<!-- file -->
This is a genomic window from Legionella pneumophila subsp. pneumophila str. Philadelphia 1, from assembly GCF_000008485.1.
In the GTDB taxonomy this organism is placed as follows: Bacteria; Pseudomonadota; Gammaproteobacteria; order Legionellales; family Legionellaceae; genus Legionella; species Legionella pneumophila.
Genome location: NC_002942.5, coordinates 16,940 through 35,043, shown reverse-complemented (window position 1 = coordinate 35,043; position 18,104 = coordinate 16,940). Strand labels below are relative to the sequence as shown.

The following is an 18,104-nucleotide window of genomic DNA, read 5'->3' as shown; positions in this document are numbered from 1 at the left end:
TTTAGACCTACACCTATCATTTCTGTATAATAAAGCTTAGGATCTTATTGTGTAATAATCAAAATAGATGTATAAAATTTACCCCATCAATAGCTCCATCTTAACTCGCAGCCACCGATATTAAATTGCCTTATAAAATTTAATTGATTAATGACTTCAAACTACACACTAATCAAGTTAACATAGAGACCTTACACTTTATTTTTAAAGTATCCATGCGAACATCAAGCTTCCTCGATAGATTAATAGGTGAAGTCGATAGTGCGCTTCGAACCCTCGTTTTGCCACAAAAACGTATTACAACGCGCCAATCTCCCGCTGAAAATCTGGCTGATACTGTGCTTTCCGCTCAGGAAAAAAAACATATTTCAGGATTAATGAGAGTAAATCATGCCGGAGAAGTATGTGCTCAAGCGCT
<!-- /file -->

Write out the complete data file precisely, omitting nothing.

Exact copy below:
This is a genomic window from Legionella pneumophila subsp. pneumophila str. Philadelphia 1, from assembly GCF_000008485.1.
In the GTDB taxonomy this organism is placed as follows: Bacteria; Pseudomonadota; Gammaproteobacteria; order Legionellales; family Legionellaceae; genus Legionella; species Legionella pneumophila.
Genome location: NC_002942.5, coordinates 16,940 through 35,043, shown reverse-complemented (window position 1 = coordinate 35,043; position 18,104 = coordinate 16,940). Strand labels below are relative to the sequence as shown.

The following is an 18,104-nucleotide window of genomic DNA, read 5'->3' as shown; positions in this document are numbered from 1 at the left end:
TTTAGACCTACACCTATCATTTCTGTATAATAAAGCTTAGGATCTTATTGTGTAATAATCAAAATAGATGTATAAAATTTACCCCATCAATAGCTCCATCTTAACTCGCAGCCACCGATATTAAATTGCCTTATAAAATTTAATTGATTAATGACTTCAAACTACACACTAATCAAGTTAACATAGAGACCTTACACTTTATTTTTAAAGTATCCATGCGAACATCAAGCTTCCTCGATAGATTAATAGGTGAAGTCGATAGTGCGCTTCGAACCCTCGTTTTGCCACAAAAACGTATTACAACGCGCCAATCTCCCGCTGAAAATCTGGCTGATACTGTGCTTTCCGCTCAGGAAAAAAAACATATTTCAGGATTAATGAGAGTAAATCATGCCGGAGAAGTATGTGCTCAAGCGCT